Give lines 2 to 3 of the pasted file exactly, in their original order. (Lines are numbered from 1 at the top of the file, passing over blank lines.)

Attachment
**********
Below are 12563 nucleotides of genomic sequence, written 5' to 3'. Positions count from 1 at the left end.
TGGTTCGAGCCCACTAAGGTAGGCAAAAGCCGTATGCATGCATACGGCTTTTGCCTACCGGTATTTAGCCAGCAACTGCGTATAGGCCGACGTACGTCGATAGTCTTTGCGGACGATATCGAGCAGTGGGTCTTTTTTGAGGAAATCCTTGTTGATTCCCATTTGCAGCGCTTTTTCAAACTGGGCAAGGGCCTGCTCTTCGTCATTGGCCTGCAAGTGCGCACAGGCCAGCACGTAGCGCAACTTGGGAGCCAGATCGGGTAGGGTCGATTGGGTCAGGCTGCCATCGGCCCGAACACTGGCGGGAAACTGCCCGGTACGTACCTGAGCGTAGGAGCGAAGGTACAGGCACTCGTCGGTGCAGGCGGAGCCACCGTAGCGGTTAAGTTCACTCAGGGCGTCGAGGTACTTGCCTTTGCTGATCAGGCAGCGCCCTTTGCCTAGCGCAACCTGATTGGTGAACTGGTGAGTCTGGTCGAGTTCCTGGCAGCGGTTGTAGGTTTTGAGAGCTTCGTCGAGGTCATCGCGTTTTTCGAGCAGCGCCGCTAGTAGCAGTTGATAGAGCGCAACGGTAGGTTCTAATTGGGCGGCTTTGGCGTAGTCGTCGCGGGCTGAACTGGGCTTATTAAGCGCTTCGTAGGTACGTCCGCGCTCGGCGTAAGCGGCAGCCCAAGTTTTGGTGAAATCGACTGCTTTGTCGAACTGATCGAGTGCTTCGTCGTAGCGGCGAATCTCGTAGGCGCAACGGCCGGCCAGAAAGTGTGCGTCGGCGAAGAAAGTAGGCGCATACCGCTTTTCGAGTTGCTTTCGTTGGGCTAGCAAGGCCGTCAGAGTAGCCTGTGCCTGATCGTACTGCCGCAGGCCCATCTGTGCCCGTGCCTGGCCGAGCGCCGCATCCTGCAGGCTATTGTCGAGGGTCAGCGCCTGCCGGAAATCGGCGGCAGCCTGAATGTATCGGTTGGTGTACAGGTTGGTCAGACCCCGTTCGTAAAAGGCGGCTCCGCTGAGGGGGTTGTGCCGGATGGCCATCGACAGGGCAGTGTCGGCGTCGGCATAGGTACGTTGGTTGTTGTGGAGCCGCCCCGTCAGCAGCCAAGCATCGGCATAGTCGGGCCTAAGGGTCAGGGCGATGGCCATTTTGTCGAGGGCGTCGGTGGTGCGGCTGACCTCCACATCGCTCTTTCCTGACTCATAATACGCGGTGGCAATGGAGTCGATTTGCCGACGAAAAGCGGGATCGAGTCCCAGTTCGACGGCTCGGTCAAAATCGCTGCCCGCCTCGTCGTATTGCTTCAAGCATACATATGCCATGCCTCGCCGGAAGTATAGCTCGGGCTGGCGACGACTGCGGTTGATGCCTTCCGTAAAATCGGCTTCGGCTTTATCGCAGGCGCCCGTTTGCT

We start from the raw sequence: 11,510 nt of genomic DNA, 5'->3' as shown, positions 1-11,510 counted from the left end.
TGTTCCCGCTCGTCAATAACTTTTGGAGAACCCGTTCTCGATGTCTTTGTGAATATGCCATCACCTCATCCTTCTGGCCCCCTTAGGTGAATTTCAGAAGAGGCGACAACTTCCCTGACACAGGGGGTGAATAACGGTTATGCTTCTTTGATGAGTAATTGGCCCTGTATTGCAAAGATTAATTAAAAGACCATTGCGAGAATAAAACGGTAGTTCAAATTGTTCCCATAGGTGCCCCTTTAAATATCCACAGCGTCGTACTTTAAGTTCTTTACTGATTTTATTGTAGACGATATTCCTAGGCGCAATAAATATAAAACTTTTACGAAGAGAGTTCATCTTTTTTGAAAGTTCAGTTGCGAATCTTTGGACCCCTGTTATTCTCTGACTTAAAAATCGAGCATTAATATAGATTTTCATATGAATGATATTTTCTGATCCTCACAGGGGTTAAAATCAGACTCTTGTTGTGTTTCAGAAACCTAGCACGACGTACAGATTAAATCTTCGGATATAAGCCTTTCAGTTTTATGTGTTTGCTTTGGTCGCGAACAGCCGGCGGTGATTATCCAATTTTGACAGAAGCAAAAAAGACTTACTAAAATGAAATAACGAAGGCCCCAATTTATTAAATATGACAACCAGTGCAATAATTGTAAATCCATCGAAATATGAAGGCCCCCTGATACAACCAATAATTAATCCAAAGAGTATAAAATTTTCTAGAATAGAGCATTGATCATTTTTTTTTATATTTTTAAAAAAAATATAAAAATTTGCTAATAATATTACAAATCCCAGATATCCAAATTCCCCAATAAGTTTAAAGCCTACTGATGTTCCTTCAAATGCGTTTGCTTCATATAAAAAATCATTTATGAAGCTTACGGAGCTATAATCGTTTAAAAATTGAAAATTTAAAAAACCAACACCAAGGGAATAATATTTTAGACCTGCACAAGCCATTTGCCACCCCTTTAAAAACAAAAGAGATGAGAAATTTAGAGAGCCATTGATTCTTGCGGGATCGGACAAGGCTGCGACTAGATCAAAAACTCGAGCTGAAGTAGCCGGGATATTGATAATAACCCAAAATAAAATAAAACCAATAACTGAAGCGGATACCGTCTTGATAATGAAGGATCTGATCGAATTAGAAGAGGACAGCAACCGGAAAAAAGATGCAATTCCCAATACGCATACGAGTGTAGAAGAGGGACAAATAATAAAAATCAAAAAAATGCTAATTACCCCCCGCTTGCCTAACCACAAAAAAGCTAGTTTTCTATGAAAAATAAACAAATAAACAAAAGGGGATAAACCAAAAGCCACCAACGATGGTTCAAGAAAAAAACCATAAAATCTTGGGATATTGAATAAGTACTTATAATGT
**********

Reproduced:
TGGTTCGAGCCCACTAAGGTAGGCAAAAGCCGTATGCATGCATACGGCTTTTGCCTACCGGTATTTAGCCAGCAACTGCGTATAGGCCGACGTACGTCGATAGTCTTTGCGGACGATATCGAGCAGTGGGTCTTTTTTGAGGAAATCCTTGTTGATTCCCATTTGCAGCGCTTTTTCAAACTGGGCAAGGGCCTGCTCTTCGTCATTGGCCTGCAAGTGCGCACAGGCCAGCACGTAGCGCAACTTGGGAGCCAGATCGGGTAGGGTCGATTGGGTCAGGCTGCCATCGGCCCGAACACTGGCGGGAAACTGCCCGGTACGTACCTGAGCGTAGGAGCGAAGGTACAGGCACTCGTCGGTGCAGGCGGAGCCACCGTAGCGGTTAAGTTCACTCAGGGCGTCGAGGTACTTGCCTTTGCTGATCAGGCAGCGCCCTTTGCCTAGCGCAACCTGATTGGTGAACTGGTGAGTCTGGTCGAGTTCCTGGCAGCGGTTGTAGGTTTTGAGAGCTTCGTCGAGGTCATCGCGTTTTTCGAGCAGCGCCGCTAGTAGCAGTTGATAGAGCGCAACGGTAGGTTCTAATTGGGCGGCTTTGGCGTAGTCGTCGCGGGCTGAACTGGGCTTATTAAGCGCTTCGTAGGTACGTCCGCGCTCGGCGTAAGCGGCAGCCCAAGTTTTGGTGAAATCGACTGCTTTGTCGAACTGATCGAGTGCTTCGTCGTAGCGGCGAATCTCGTAGGCGCAACGGCCGGCCAGAAAGTGTGCGTCGGCGAAGAAAGTAGGCGCATACCGCTTTTCGAGTTGCTTTCGTTGGGCTAGCAAGGCCGTCAGAGTAGCCTGTGCCTGATCGTACTGCCGCAGGCCCATCTGTGCCCGTGCCTGGCCGAGCGCCGCATCCTGCAGGCTATTGTCGAGGGTCAGCGCCTGCCGGAAATCGGCGGCAGCCTGAATGTATCGGTTGGTGTACAGGTTGGTCAGACCCCGTTCGTAAAAGGCGGCTCCGCTGAGGGGGTTGTGCCGGATGGCCATCGACAGGGCAGTGTCGGCGTCGGCATAGGTACGTTGGTTGTTGTGGAGCCGCCCCGTCAGCAGCCAAGCATCGGCATAGTCGGGCCTAAGGGTCAGGGCGATGGCCATTTTGTCGAGGGCGTCGGTGGTGCGGCTGACCTCCACATCGCTCTTTCCTGACTCATAATACGCGGTGGCAATGGAGTCGATTTGCCGACGAAAAGCGGGATCGAGTCCCAGTTCGACGGCTCGGTCAAAATCGCTGCCCGCCTCGTCGTATTGCTTCAAGCATACATATGCCATGCCTCGCCGGAAGTATAGCTCGGGCTGGCGACGACTGCGGTTGATGCCTTCCGTAAAATCGGCTTCGGCTTTATCGCAGGCGCCCGTTTGCT

We start from the raw sequence: 11,510 nt of genomic DNA, 5'->3' as shown, positions 1-11,510 counted from the left end.